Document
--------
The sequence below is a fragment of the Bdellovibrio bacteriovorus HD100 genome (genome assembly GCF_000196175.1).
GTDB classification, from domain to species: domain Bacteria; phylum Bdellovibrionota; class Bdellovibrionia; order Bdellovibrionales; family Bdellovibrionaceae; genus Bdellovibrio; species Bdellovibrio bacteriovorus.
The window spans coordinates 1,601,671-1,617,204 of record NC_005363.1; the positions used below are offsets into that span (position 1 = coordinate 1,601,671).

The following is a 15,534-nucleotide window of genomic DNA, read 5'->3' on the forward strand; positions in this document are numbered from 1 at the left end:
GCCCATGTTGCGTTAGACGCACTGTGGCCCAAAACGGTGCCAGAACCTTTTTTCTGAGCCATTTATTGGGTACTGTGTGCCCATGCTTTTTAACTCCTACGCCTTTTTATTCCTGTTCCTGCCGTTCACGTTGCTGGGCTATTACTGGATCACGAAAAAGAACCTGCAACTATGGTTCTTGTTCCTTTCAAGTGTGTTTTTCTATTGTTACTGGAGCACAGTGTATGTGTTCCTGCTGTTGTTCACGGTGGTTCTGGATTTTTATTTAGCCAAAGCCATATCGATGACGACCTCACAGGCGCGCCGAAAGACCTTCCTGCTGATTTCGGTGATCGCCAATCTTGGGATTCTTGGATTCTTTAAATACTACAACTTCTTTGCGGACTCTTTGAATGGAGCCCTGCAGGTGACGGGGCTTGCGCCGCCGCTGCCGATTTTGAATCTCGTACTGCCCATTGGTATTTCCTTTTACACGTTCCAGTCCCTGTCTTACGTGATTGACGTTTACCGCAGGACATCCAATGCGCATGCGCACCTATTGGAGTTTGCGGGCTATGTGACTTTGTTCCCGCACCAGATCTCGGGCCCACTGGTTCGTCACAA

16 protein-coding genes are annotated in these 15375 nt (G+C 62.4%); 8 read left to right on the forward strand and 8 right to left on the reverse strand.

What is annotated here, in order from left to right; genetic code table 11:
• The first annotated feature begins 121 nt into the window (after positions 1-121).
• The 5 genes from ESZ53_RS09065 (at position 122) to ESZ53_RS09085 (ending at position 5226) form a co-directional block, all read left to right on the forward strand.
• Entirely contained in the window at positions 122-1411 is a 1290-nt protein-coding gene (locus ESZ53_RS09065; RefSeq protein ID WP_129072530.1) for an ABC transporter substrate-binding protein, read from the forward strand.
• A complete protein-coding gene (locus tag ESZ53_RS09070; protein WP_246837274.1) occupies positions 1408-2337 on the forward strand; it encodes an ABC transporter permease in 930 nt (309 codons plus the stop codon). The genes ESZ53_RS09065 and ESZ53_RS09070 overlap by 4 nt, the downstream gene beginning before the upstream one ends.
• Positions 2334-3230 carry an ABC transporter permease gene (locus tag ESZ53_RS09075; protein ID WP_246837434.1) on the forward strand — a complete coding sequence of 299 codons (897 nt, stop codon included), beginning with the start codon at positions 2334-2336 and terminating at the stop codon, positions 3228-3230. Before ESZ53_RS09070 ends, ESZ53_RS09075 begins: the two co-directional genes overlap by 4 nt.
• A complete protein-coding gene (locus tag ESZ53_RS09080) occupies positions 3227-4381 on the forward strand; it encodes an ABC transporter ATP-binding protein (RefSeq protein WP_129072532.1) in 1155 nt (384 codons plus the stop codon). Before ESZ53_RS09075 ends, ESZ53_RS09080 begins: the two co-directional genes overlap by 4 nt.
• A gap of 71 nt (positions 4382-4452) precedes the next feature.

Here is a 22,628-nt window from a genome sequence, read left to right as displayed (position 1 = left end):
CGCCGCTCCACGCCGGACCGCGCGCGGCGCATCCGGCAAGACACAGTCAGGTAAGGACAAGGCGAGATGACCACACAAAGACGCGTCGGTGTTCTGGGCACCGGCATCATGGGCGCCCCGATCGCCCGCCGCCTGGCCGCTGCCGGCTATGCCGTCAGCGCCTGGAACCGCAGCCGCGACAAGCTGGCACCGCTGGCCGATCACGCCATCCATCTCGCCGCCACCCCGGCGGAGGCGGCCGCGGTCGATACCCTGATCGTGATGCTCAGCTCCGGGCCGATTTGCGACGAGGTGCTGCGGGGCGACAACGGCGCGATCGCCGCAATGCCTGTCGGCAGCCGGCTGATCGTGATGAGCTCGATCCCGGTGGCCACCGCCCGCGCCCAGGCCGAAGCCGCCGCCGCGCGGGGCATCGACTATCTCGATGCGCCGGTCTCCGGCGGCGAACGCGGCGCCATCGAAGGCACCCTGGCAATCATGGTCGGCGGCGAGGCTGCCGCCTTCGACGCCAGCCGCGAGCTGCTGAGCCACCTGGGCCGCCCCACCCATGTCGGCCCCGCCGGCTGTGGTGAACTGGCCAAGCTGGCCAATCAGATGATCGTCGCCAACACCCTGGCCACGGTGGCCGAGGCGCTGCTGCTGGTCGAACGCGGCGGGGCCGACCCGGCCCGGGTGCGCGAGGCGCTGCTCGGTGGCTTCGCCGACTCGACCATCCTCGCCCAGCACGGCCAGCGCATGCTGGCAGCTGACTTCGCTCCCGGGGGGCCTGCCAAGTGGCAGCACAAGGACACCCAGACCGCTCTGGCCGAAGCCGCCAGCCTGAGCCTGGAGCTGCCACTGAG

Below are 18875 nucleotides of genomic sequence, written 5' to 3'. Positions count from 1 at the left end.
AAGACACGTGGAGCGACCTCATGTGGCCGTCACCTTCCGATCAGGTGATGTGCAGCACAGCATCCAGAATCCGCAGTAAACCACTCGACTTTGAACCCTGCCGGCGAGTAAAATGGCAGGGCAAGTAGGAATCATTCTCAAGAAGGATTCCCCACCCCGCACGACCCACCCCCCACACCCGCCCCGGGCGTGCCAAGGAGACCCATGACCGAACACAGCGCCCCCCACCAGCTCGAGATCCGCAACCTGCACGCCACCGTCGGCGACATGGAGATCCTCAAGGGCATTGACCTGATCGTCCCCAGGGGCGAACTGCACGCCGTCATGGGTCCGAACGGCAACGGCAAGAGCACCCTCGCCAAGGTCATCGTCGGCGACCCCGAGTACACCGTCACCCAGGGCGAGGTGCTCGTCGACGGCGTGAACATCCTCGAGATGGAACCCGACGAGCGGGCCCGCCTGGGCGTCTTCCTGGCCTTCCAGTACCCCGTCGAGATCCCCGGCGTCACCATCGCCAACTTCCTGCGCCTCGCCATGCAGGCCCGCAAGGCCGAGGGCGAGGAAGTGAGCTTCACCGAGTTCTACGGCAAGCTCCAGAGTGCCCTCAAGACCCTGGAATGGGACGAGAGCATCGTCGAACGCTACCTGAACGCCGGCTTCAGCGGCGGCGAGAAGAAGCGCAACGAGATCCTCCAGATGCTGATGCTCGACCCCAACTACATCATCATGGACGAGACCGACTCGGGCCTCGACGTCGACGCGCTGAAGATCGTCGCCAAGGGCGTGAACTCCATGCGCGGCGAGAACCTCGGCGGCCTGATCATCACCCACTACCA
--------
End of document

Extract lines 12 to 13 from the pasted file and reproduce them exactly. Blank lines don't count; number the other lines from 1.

• Positions 2334-3230 carry an ABC transporter permease gene (locus tag ESZ53_RS09075; protein ID WP_246837434.1) on the forward strand — a complete coding sequence of 299 codons (897 nt, stop codon included), beginning with the start codon at positions 2334-2336 and terminating at the stop codon, positions 3228-3230. Before ESZ53_RS09070 ends, ESZ53_RS09075 begins: the two co-directional genes overlap by 4 nt.
• A complete protein-coding gene (locus tag ESZ53_RS09080) occupies positions 3227-4381 on the forward strand; it encodes an ABC transporter ATP-binding protein (RefSeq protein WP_129072532.1) in 1155 nt (384 codons plus the stop codon). Before ESZ53_RS09075 ends, ESZ53_RS09080 begins: the two co-directional genes overlap by 4 nt.